Although there’s no substitute for experience -and a dedicated manual is still a must – the novice engine rebuilder will benefit from this tape. While you won’t come away an expert, simply watching someone else go through the process of tearing down and building up an engine – the same type of engine you’re planning to work on – is a major help and a great way to get started, and this tape fills that bill handily.

The Lawnmower DVD
There aren’t any tapes on the market for stationary engine fans (some-one, please take note! but Johnny Siebert a.k.a. ‘The Lawnmower Man,’ has recently released a tape (also available on DVD) giving detailed do-it-yourself tips for lawnmower owners.

Siebert has produced two separate packages, the first consisting of a 4-1/2-hour, 36-part ‘course’ on general repair and maintenance, and the second consisting of a shorter, 22-part course on carburetor overhaul and tuning.

I decided to view the DVD version of Siebert’s Telly Award-winning productions, and there’s no question that technology, at least in the case of self-help tapes or DVDs, is a great asset.

For starters, Siebert’s scope is pretty broad, and his coverage is pretty intense. The DVD/tapes cover relatively late-model, modern air-cooled engines, but whether it’s a Briggs & Stratton, a Honda or a Tecumseh, it’s in Siebert’s view. Following his slogan of, ‘Don’t let anyone tell you that you cannot do it yourself,’ Siebert guides viewers through a fairly exhaustive tour of what makes a mower – or for that matter a log splitter or a snow blower – tick. His chapter-by-chapter approach, combined with DVD technology’s chapter-by-chapter indexing capability, makes it easy to pass through chapters irrelevant to your own needs so you can find the information you want to see.

Siebert covers everything from the basics of safety to replacing pull cords and flywheel keys. As much as the separate carburetor DVD/tape gets into exhaustive, step-by-step points in carburetor overhaul, the ‘basic’ repair DVD/tape provides owners with a good foundation in carburetor tuning and maintenance.

Above: Johnny Siebert has produced two ‘courses’ on small engine repair, covering most of the smaller engines used on lawnmowers over the past decade. ‘Step-by-Step Repair and Maintenance’ is $39.95 for VHS and $44.95 for DVD, and ‘Carburetors’ is $19.95 for VHS and $24.95 for DVD, plus shipping and handling. Contact Lawnmower Man, Inc., 4880 Floyd Road., Mableton, GA 30126; (866) 968-3494;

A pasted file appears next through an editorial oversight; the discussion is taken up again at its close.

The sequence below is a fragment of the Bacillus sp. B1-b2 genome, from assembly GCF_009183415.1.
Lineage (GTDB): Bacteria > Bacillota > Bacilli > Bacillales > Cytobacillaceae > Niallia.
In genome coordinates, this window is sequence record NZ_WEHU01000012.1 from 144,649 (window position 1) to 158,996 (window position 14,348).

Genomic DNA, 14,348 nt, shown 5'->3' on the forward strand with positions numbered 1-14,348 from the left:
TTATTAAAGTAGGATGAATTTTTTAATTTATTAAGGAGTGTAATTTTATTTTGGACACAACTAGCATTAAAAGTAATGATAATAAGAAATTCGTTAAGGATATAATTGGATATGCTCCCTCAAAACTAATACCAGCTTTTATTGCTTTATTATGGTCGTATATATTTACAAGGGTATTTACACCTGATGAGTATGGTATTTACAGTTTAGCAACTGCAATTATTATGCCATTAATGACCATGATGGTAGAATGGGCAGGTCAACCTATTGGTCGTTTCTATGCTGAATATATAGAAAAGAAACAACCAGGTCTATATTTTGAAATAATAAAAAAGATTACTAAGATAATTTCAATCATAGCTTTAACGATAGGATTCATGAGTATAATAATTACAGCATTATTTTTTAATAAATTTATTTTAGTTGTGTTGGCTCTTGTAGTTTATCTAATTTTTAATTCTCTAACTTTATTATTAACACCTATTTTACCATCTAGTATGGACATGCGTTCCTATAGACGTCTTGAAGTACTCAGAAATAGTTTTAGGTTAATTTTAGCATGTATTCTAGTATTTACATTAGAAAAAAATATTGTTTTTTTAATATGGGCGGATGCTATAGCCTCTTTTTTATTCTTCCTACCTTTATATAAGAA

Production quality is high, featuring excellent visual quality as well as very clear audio. As he moves from one engine make to the next, Siebert calmly explains critical differences in design and layout, giving the novice the benefit of his extensive knowledge, and in the process, making it all seem clear and easy.

The only glaring omission is coverage of internal parts, which Siebert says is intentional, noting it isn’t economically efficient to mechanically overhaul the average small (modern) engine. Given costs and availability, he’s probably right, and the truth is most of us just want to keep an engine going.

When it comes to engines, the gas engine crowd has more than its fair share of knowledgeable folks. Even so, we all have holes in our knowledge, and a helping, guiding hand can come in handy from time to time. If your interest is only in old engines, Siebert’s DVD/tapes won’t interest you. But if you want to know more about that Intek 5 HP engine or Kawasaki carburetor, Siebert’s short course on engine maintenance will be time well spent.